The Drug Overdose Epidemic: Behind the Numbers
More than 750,000 people have died since 1999 from a drug overdose.1 Two out of three drug overdose deaths in 2018 involved an opioid.2 Opioids are substances that work in the nervous system of the body or in specific receptors in the brain to reduce the intensity of pain. Overdose deaths involving opioids, including prescription opioids, heroin, and synthetic opioids (like fentanyl), have increased almost six times since 1999.1 Overdoses involving opioids killed nearly 47,000 people in 2018, and 32% of those deaths involved prescription opioids.2
Learn more about the Data Sources that CDC uses to track the drug overdose epidemic in the United States.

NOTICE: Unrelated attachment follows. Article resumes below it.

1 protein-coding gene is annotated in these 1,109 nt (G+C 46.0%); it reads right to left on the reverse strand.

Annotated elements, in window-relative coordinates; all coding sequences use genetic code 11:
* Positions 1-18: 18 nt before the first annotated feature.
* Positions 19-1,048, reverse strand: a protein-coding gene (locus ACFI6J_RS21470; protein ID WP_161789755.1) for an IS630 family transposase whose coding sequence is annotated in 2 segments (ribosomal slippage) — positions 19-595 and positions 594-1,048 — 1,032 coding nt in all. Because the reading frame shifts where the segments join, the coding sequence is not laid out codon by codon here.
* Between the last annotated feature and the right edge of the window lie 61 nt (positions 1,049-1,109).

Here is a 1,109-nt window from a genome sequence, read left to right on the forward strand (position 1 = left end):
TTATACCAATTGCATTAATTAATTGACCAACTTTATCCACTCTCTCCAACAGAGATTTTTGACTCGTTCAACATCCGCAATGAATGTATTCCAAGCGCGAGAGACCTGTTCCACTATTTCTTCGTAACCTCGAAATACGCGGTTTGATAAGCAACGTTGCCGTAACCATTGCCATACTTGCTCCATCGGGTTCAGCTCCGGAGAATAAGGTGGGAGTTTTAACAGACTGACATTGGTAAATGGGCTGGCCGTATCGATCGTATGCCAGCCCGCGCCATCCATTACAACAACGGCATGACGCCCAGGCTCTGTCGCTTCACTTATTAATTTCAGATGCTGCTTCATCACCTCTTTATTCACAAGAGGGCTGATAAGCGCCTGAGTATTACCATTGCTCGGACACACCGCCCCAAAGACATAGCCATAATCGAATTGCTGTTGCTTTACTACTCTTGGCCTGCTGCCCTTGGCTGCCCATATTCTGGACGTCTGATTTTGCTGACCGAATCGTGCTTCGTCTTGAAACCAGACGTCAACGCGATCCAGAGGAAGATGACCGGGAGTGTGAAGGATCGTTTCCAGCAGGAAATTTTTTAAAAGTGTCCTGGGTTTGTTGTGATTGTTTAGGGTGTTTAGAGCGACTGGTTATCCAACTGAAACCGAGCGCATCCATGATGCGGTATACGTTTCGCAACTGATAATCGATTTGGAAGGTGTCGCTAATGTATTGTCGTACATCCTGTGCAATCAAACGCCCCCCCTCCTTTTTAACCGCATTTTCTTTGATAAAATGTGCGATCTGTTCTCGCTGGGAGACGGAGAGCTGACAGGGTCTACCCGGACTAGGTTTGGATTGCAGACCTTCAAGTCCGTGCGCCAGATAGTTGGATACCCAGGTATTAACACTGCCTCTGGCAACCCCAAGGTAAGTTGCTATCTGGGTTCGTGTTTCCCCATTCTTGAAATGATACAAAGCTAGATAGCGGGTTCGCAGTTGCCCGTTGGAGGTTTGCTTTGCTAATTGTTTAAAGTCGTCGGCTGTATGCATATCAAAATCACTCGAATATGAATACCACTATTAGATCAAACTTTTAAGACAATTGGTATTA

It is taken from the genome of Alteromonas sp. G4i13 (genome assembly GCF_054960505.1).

See the Data
Medicare, Medicaid and major private insurers can do more to combat the opioid epidemic. While utilization management strategies were common for opioids, many non-opioids were also subject to utilization management. Insurers have the opportunity to redesign coverage policies to improve pain management and reduce opioid-related injuries and deaths.
- Wide-ranging online data for epidemiologic research (WONDER). Atlanta, GA: CDC, National Center for Health Statistics; 2020. Available at http://wonder.cdc.gov.
- Wilson N, Kariisa M, Seth P, et al. Drug and Opioid-Involved Overdose Deaths—United States, 2017-2018. MMWR Morb Mortal Wkly Rep 2020;69:290-297.